By Wes Clary
Label: Abraxan Hymns
Release Date: December 18, 2015
Georgia natives Baroness is back and bigger than ever. It has been four years since their last release, Yellow and Green, and after a horrific tour bus accident in England that left nine injured, it seemed as if Baroness had come to an end. Instead, they defied the odds and returned with a release that is a heavy, hard-hitting record that will satisfy any fan of the group.
Purple is Baroness’ fourth full-length release. It is a continuation of their color-themed records that they have been using since the beginning of their career. Their first album, Red Album, was released in 2003 and was well received in the metal community, including being voted Album of the Year by metal magazine Revolver. Their popularity in the metal scene has been growing ever since. Yellow and Green, an epic double album clocking in at over 75 minutes, is considered by most to be their magnum opus. After listening to Purple, that last statement may be disputable.
Purple is the perfect concoction of metal, prog-metal and sludge/stoner metal that also has very delicate moments and melodic guitar riffs that can really groove. Sebastian Thomson’s drum performance is one of the stand out highlights on Purple. His drumming at times will sound like a power tool drilling into your skull but on songs like the instrumental “Fugue,” Thompson really brings it down to a level that can easily be compared to the calmness of Black Sabbath’s “Planet Caravan.” The opening track, “Morningstar,” is a pummeling track. You can feel the passion in lead singer/guitarist John Baizley’s vocals as he sings, “Could you lay me down with my someone/ To carry the weight / The damage I have done.” He may or may not be referring to the tour bus accident but you can tell that an underlying theme to this record has the sound of rejoice and reawakening. Bass player Summer Welch and drummer Allen Blickle both quit Baroness after the accident and Baizley was told afterwards that he would have to have his arm amputated. It looks as if whoever informed him of that was proven wrong.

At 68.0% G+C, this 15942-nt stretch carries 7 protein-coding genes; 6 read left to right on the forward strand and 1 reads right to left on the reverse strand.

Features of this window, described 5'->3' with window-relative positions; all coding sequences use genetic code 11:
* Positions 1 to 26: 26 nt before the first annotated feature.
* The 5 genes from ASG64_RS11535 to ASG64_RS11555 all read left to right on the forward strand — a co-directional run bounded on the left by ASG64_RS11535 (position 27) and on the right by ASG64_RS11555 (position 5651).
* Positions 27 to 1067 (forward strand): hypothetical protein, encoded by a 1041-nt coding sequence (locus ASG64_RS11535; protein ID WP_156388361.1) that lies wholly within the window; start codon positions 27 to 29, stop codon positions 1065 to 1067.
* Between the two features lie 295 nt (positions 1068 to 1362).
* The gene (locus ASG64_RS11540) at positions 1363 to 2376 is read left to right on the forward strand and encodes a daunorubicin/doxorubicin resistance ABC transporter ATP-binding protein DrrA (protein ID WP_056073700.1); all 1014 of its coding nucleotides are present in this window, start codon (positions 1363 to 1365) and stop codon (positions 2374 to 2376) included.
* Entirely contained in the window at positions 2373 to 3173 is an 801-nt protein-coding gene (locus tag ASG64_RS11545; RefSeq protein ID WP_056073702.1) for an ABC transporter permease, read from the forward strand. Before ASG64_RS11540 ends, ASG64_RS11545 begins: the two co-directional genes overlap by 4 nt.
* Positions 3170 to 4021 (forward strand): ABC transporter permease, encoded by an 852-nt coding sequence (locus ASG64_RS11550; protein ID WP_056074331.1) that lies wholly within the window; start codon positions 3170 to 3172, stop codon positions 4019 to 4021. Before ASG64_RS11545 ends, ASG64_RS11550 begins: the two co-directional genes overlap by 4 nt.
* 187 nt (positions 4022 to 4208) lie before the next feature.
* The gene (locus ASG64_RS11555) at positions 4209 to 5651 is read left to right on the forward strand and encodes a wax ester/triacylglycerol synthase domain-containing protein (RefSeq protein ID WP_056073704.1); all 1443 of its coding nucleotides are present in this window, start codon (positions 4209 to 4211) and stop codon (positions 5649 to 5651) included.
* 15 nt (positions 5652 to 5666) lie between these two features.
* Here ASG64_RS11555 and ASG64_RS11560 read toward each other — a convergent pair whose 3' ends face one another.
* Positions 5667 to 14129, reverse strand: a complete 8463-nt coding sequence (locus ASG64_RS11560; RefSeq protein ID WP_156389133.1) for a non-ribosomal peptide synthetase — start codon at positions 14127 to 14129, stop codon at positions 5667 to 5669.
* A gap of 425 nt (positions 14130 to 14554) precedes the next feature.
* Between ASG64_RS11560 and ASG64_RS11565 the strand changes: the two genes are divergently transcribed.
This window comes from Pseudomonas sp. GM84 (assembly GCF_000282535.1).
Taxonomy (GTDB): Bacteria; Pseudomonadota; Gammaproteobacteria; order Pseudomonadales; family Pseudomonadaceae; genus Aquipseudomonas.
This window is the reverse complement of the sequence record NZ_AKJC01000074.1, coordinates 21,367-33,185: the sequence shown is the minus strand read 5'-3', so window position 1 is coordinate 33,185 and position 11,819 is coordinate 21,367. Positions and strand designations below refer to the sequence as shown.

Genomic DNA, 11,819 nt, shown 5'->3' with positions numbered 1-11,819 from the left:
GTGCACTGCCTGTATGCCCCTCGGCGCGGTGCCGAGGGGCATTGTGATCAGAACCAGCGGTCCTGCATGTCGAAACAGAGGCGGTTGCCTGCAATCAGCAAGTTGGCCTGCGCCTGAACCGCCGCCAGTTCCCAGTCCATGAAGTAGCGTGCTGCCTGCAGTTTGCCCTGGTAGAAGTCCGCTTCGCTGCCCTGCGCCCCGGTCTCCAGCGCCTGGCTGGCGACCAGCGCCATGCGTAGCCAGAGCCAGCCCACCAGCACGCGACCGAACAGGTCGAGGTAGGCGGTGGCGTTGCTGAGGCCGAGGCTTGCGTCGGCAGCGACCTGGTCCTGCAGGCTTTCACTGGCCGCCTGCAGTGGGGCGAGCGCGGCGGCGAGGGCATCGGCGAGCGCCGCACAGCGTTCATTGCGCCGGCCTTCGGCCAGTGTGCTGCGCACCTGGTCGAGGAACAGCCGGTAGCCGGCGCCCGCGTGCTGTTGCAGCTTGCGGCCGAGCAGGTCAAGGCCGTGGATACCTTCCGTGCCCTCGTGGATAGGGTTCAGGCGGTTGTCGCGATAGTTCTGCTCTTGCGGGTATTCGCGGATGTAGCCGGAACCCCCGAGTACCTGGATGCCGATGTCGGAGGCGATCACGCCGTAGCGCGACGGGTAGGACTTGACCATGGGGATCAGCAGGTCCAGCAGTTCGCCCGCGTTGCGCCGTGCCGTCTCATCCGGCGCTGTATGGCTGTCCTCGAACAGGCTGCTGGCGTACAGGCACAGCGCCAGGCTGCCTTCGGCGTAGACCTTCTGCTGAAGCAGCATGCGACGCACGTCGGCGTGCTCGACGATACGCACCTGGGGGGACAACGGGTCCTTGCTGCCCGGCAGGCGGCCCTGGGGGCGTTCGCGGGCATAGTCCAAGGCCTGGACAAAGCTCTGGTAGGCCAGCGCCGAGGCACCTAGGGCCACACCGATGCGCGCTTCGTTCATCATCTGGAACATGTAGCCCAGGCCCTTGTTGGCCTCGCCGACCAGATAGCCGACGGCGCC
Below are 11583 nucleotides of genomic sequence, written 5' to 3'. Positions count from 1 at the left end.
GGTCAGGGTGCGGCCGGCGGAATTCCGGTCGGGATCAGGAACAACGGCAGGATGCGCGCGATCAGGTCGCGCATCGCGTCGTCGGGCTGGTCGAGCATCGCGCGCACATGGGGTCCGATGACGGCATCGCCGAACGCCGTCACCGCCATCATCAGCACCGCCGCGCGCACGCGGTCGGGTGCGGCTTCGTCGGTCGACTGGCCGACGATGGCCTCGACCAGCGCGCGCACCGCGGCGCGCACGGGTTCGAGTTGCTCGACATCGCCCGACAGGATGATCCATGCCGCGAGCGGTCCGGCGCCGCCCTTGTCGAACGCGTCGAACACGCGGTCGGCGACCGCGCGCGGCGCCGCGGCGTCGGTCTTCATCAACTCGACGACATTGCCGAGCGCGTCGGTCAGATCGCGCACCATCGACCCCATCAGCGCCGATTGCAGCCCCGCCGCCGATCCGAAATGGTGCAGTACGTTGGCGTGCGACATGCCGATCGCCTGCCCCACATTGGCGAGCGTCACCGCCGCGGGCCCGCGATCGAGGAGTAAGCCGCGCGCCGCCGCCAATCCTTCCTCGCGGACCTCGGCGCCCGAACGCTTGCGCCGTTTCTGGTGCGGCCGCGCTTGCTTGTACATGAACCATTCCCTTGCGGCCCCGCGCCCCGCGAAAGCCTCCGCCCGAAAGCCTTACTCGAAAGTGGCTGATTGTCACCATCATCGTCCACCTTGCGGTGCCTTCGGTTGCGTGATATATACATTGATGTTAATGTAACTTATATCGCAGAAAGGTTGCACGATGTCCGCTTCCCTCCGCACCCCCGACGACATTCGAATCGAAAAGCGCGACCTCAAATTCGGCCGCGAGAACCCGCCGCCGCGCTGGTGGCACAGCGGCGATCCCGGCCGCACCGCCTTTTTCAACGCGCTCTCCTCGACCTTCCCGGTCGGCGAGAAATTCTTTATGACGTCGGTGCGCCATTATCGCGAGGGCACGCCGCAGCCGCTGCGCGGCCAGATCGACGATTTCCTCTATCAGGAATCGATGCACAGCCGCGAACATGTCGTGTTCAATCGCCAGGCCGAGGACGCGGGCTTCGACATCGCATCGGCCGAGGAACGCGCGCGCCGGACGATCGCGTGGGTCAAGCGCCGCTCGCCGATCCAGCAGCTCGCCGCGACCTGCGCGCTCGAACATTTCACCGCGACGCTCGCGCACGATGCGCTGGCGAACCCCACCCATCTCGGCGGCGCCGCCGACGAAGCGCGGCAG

Baroness’s sound can be compared to the heaviness that was popularized by Atlanta, Georgia natives, Mastodon. The track “Desperation Burns” almost sounds like a track straight out of Mastodon’s praised second record, Leviathan, with the incredibly odd guitar work from Baizley and Peter Adams and the sludge metal riffs that would make Alice in Chains proud. As I mentioned, these guys can jam at a high level and really mellow it out the following song. At first listen, the Metallica-ballad-like “Chlorine and Wine” may sound as a majestic ambient track from a movie soundtrack. When the song kicks in, Baroness takes it to a level reminiscent of the Ride the Lighting single, “Fade to Black.” Baizley cries, “Please don’t lay me down” as the track builds to a triumphant end.
With the release of Purple, it is evident that Baroness is far from done and it will take a lot more to keep Baizley and company from being brought down. Nobody knows what direction Baroness will go with their next release but if they change up the concept of their albums, Purple seems an appropriate end to a flawless string of albums.
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